Wanted: Aspen Seeds

Toby Bradshaw toby at carson.u.washington.edu
Tue Oct 20 18:15:54 EST 1992

In article <1992Oct20.215949.16968 at mnemosyne.cs.du.edu> jnchan at nyx.cs.du.edu (James W.Y.F. Chan) writes:
>I am posting this for my colleague.
>He is seeking info. on distributors or companies that sell seeds or seedlings
>of Populus tremuloides Michx. (common name Quaking aspen/trembling aspen).
>He requires about 5000 seeds.  Please contact:  Herbert Tuey
>                                 EMAIL/Internet: evbtuey at vm.uoguelph.ca

P. tremuloides is usually propagated by root cuttings, which form
shoots.  The only active aspen breeding program I know of in the
U.S. is in Minnesota.  Bailian Li is the geneticist, and the last
time I talked with him he was collecting seed for a provenance
test.  His phone number is (218)327-4490.  FAX (218)327-4126.

The Europeans plant a lot of triploid P. tremula x tremuloides,
and if good growth is the goal, this could be an option.

Aspen is one of the most widely distributed woody plants in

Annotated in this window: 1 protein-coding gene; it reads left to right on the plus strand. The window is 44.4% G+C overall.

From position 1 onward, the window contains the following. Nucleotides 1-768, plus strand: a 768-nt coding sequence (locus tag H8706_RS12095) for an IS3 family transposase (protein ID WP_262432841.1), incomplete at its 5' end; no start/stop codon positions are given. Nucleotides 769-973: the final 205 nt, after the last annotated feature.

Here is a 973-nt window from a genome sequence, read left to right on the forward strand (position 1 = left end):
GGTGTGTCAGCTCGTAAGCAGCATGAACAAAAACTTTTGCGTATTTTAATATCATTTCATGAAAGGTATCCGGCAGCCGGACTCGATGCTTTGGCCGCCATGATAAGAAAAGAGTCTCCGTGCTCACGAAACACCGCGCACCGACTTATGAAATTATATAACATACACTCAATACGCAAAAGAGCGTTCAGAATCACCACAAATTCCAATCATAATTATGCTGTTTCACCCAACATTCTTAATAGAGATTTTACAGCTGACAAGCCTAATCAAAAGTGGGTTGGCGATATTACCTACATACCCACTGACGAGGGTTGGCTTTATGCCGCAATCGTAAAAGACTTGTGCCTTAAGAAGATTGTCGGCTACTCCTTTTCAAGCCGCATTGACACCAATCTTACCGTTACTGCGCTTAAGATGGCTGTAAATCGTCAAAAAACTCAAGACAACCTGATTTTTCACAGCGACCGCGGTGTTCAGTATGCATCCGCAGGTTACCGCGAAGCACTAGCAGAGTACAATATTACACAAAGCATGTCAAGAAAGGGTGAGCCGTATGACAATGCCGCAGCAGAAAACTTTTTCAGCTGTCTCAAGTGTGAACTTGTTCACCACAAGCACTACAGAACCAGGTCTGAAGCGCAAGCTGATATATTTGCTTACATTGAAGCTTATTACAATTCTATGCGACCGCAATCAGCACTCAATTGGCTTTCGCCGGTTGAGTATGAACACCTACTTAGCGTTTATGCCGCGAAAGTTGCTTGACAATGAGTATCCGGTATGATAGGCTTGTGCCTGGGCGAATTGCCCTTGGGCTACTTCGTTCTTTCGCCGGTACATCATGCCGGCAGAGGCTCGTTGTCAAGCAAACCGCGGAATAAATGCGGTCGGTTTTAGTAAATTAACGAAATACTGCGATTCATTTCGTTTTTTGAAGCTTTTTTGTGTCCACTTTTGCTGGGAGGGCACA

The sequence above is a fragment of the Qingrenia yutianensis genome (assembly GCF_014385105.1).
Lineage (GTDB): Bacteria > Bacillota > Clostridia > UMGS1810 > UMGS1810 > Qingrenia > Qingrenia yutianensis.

North America (bonus points for anybody who knows THE most
widely distributed), and if you want to collect seed yourself
the floral phenology dictates a trip to the Rockies or Cascades
in late spring...or to Alaska or the Yukon where the occasional
aspen clone is as scarlet as any red maple.

I've considered planting a small grove of aspen in my yard,
but 1) fall colors are usually not good in Seattle because
of the autumn rains and 2) I don't need my sewer line mined
for water and nutrients by greedy Populus roots.

Toby Bradshaw
Department of Biochemistry and College of Forest Resources
University of Washington, Seattle
toby at u.washington.edu


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